Don't let the inevitable, open-ended question at your college or internship interview fill you with dread. These creative and unique "tell me about yourself" examples will help you demonstrate your motivations and background in a way that'll wow when it really matters.
The most powerful and successful answers to the "tell me about yourself" question are closely related to your end goal and the goal of the person interviewing you. The first step is to consider what you want. Are you trying to get into a graduate or undergraduate program? Are you trying to land a great internship? What does the person interviewing you want to see?
Then, think about your personal history and your strengths. How do those fit with the goals you just considered? Closely connecting your answer to those goals gives you a strong advantage, as you can see in these examples.
I've always loved the Victorian period in English literature. Even as a kid, Dickens captured my imagination more thoroughly than the Harry Potter stories or anything else. As an undergraduate at Northwestern University, I studied English with a concentration on Victorian fiction. Now, I hope to continue exploring this fundamentally important literary period as a graduate student.
I'm a senior at Michigan Technological University, majoring in biomedical engineering. Ever since I was a kid, I've wanted to work in the field of prosthetics. I saw first-hand how a prosthetic limb helped give my best friend a normal teenage life, and I've always wanted to be a part of that process. I'm drawn to prosthetic design and research, which is why I'm so excited to learn more about the internship your company is offering.
You'll have about two minutes to answer the "tell me about yourself" question. So, think of this as your "elevator pitch." You need to cover the basics, but it's even more important to make it memorable. You want the interviewer to remember this answer when he or she thinks back on the day.
What are some of your unique qualities? How have you demonstrated those in the past? Consider this example:
During my freshman year of high school, I started a business designing and making custom prom dresses. It started with just four or five girls, but by the time I was a senior, everyone wanted to wear one of my gowns. I had two other girls helping me with the sewing, but I did the design work myself. I've known for a long time that I wanted to go into fashion design, but I also know there's a lot I still want to learn about the artistic and business sides of the field. That's why I really want to attend the Fashion Institute of Technology.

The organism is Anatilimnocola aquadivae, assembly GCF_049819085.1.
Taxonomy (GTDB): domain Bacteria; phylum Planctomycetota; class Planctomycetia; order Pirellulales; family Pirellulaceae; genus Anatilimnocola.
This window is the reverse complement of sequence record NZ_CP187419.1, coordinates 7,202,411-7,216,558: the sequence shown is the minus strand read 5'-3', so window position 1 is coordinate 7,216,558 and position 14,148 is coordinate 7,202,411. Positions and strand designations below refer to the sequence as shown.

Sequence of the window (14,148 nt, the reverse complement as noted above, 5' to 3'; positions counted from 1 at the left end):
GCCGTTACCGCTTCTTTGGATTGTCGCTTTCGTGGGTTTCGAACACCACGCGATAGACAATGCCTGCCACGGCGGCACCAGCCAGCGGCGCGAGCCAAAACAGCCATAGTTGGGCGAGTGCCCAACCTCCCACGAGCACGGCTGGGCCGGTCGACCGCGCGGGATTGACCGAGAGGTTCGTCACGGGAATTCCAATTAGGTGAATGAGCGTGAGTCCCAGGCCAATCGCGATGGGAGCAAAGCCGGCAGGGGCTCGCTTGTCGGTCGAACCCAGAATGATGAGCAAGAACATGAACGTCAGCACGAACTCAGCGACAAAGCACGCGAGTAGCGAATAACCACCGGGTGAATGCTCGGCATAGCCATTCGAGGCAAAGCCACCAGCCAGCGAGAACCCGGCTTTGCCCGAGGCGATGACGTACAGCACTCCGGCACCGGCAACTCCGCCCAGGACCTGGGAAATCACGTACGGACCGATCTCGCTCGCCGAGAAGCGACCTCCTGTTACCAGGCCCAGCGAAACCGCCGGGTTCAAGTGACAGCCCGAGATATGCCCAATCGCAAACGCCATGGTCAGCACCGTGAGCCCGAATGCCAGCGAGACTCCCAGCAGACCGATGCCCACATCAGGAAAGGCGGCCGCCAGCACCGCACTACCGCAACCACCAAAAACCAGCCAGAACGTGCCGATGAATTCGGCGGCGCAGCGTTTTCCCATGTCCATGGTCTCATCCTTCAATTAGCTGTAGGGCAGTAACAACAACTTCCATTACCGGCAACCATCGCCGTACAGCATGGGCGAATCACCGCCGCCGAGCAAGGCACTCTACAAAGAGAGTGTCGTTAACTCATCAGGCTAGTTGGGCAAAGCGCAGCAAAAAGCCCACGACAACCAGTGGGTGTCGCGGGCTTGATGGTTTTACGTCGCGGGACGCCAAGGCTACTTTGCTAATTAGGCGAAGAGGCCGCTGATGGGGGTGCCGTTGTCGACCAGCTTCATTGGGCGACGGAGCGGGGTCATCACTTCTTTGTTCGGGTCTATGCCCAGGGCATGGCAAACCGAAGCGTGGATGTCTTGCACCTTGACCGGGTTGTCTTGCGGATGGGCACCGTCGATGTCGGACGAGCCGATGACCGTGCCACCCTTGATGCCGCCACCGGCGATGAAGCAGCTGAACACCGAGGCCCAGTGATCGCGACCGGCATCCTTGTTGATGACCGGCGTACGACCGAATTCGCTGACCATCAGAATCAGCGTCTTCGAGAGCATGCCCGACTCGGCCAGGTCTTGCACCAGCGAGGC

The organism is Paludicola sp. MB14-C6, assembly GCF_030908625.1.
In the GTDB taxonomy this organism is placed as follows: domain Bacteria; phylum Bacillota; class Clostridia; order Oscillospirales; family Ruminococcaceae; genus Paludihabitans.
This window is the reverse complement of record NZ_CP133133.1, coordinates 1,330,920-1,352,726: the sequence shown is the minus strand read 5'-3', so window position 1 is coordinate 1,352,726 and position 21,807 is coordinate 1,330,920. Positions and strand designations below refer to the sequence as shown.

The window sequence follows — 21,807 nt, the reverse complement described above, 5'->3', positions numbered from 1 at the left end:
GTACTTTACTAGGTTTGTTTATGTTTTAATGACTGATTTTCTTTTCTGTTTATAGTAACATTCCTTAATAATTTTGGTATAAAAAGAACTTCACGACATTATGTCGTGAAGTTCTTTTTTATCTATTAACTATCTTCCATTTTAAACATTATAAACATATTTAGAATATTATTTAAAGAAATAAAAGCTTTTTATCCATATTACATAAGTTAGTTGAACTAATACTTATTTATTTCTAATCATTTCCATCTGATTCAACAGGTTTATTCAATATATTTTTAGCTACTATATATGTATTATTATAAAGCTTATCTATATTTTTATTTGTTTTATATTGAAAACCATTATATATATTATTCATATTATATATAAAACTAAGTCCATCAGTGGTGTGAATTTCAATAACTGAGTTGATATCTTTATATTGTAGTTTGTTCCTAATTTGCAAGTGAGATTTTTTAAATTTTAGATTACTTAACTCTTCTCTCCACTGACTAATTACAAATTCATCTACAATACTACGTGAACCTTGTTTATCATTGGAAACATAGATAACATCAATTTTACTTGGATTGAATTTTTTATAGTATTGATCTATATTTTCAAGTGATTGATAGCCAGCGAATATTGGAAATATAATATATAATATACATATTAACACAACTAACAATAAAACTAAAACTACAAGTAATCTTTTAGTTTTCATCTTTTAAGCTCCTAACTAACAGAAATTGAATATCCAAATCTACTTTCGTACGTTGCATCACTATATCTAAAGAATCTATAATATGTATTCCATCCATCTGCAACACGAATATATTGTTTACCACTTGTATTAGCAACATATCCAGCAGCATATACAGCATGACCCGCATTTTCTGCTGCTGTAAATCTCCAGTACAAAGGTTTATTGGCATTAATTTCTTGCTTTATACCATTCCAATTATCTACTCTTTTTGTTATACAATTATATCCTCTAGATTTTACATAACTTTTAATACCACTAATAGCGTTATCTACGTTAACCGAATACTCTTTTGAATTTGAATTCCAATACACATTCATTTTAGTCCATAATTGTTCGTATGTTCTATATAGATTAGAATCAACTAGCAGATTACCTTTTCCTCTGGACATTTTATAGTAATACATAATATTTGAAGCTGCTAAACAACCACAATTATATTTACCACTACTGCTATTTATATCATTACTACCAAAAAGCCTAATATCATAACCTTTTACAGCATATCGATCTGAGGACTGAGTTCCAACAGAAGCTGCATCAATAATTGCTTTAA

If you've studied writing in high school or college, you probably remember the adage "show, don't tell." This refers to using an example and good visual imagery to make your point instead of just summarizing or stating it. The best answer for "tell me about yourself" does this too.
Show how you are the right candidate for the internship or program using real examples from your life, as in this example response:
I graduated in May from the University of Pennsylvania with a degree in accounting, but my passion for numbers goes back much further than that. Even as a kid, I loved tax season. My parents used to think it was funny, and it definitely didn't endear me to other fifth graders. When I was 11, my mom let me do her taxes, and I just can't describe the satisfaction I felt when I saved her money. Wisely, she had an accountant check my work, and she came back shocked that I hadn't made any mistakes. She used the money from her refund to buy me books on accounting. For as long as I can remember, I've dreamt of working at H&R Block, and this internship opportunity is that dream come true.
When you think about your answer to the "tell me about yourself" question, it's also important to know what not to say. Take some time to learn what topics and habits you should avoid.
Don't make these common mistakes:
- Summarizing your resume or the list of classes you've taken
- Offering overly personal details like political and religious views
- Talking too long about too many things
- Including too many negative traits or answers
- Not planning your answer ahead of time
- Being too general and not offering enough examples
- Making grammatical errors and speaking very informally
I graduated this spring from Montana State University. It took me basically forever to decide what I wanted to major in, but I finally settled on biology. It's better than the other sciences, I guess, and I'm pretty decent at it. I've taken all kinds of biology classes, but I like marine biology best. It's just fun. That's why I want to go to grad school for marine biology.
Answering an interview question like "tell me about yourself" is all about making a favorable first impression. Just like your cover letter and resume, how you answer this question can make a huge difference in whether or not you get the opportunity you want. Take the time to prepare and practice, and you'll be well on your way to success.